First time writer-director Sophie Barthes opens Cold Souls with a quote from French philosopher Rene Decartes:
“The soul has it’s principal seat in the small gland located in the middle of the brain.”
But I found my soul struggling to stay awake as the movie is billed “a soul searching comedy” and is apparently still searching. The movie centers around NY actor Paul Giamatti (Paul Giamatti) who while struggling with his role in a Chekov play comes across an article in The New Yorker about a storage facility for souls. Not knowing what else to blame for his shortcomings he further ventures to the storage facility (coincidentally located on Roosevelt Island substituting for Blackwell’s Lunatic Asylum) and buys into soul extraction. While the script and sets are copied and all too familiar, the only original and refreshing part of this scene is Dr. Flintstein (David Strathairn) who is very convincing and reassuring when Giamatti finds out that his heavy soul is just a chickpea – which happens to be the best prop. (I hope my soul is a vinyl copy of side 1 of Zeppelin 4.)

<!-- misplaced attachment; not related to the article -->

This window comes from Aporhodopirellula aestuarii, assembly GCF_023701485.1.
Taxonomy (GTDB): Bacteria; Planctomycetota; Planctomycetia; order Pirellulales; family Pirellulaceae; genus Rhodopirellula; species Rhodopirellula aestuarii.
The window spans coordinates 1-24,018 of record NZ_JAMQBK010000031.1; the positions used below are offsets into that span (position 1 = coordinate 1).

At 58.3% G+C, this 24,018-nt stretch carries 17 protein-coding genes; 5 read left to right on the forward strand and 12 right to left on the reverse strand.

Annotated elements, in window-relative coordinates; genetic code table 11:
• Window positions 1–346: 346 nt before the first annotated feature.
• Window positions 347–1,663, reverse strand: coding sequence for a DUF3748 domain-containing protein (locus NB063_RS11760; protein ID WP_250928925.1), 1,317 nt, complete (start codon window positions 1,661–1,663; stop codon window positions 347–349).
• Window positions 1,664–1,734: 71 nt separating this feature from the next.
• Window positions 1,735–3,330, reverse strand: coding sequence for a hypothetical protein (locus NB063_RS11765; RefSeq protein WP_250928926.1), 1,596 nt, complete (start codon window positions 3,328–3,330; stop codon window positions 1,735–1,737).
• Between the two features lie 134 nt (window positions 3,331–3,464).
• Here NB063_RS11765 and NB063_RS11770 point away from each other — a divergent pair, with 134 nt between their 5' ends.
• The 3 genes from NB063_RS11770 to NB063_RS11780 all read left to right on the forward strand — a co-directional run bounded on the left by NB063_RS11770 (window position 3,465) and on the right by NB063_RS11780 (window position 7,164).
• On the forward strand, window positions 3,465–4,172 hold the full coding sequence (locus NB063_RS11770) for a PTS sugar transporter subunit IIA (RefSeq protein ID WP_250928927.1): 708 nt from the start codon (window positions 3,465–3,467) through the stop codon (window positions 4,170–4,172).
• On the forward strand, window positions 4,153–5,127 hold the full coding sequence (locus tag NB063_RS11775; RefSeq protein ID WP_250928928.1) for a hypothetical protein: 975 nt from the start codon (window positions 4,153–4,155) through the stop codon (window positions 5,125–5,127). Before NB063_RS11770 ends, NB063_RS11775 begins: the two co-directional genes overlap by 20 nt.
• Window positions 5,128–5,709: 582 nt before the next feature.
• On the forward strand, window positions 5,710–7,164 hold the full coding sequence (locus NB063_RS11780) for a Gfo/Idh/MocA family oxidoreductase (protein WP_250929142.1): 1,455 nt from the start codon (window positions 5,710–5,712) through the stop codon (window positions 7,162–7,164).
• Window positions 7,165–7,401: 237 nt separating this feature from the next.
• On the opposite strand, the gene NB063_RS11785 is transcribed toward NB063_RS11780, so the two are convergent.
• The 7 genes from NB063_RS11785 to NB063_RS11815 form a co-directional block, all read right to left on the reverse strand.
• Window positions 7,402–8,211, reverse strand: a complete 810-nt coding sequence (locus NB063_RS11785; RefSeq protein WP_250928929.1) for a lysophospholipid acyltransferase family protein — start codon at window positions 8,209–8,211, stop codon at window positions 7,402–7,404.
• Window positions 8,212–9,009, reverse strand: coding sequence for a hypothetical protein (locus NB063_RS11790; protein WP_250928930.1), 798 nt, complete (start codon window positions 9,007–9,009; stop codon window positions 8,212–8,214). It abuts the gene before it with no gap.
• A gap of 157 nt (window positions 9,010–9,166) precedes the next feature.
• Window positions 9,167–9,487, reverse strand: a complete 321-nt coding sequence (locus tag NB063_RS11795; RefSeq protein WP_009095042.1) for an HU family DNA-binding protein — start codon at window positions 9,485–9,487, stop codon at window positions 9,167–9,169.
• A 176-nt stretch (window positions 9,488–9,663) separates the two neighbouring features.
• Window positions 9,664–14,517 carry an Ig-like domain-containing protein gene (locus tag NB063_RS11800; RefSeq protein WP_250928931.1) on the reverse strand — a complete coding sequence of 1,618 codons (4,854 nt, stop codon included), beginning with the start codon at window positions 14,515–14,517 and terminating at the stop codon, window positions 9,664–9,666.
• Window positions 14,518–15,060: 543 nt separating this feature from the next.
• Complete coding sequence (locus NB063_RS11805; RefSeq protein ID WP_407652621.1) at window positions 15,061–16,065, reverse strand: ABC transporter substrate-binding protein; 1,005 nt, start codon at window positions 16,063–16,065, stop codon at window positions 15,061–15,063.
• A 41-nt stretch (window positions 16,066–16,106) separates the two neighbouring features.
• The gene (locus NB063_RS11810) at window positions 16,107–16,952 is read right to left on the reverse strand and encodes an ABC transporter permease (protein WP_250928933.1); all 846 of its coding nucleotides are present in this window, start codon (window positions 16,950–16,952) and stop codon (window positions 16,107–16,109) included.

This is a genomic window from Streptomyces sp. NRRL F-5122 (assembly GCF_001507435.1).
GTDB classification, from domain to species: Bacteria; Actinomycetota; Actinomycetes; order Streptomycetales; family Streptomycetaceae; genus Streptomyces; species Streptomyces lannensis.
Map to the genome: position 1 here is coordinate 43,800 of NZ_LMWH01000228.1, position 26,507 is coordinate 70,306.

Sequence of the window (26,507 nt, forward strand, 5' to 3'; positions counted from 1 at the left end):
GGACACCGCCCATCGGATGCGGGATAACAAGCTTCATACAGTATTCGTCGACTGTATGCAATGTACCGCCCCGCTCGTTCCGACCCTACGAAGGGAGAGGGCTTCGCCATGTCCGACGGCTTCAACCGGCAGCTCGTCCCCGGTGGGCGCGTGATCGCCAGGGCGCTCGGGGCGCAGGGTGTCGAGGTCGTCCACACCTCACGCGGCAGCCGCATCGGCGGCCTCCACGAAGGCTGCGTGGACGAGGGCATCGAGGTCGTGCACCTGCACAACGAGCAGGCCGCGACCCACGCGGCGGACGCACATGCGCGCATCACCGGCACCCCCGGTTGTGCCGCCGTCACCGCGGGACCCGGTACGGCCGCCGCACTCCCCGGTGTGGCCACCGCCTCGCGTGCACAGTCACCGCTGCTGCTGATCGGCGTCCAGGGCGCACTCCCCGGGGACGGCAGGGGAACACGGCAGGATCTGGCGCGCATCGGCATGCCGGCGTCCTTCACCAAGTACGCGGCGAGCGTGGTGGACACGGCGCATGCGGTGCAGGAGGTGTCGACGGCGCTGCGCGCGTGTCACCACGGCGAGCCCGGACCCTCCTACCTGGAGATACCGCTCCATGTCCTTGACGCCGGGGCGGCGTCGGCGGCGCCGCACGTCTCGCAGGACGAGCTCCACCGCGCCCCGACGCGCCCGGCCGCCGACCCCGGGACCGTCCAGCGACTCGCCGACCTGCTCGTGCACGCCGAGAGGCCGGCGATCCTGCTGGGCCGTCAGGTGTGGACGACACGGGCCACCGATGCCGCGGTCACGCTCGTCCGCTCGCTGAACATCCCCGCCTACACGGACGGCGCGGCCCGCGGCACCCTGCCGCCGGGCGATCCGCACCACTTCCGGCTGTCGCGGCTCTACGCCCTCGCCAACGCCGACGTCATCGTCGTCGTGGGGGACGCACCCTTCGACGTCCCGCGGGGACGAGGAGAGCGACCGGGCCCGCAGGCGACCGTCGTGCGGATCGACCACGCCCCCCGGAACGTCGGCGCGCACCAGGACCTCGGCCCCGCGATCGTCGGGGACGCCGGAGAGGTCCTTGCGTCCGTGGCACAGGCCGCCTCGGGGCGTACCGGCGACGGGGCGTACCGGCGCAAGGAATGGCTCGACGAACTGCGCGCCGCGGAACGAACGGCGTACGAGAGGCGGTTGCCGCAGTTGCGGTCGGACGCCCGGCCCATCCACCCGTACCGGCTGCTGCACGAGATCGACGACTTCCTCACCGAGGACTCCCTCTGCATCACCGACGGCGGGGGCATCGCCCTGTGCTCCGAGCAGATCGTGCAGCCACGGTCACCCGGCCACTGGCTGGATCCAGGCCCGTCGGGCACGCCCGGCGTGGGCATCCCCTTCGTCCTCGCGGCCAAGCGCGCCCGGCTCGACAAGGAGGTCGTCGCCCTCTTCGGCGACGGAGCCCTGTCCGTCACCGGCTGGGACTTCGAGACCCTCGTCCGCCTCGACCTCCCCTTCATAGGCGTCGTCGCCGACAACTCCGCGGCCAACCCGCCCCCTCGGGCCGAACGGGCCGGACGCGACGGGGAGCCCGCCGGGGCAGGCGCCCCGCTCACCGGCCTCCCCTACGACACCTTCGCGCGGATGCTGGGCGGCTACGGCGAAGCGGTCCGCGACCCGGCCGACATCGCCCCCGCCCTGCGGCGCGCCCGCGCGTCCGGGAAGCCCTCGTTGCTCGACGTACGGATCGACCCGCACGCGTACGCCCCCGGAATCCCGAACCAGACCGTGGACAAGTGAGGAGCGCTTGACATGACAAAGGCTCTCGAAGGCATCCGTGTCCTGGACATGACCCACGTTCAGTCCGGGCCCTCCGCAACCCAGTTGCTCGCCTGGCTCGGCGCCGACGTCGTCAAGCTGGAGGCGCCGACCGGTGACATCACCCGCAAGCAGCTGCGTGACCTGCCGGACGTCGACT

Apparently Giamatti has no fear of being typecast and should maybe next play all the characters in Pirandello’s Six Characters in Search of an Author to further explore his persona and narcissism. But the real twist to this so-called metaphysical comedy is of course when Giamatti wants his soul back and finds it’s been smuggled to Russia’s black market where he then has to go and bargain with soap opera loving mobsters? and mules all the while wearing an ushanka.
Sophie’s quest for peace of mind is ultimately a shitty handheld study on Kaufman’s Eternal Sunshine of the Spotless Mind. It would of been spot on if when they extracted Giamatti’s soul Jim Carrey pops out with John Malkovich’s voice box.
Or even better…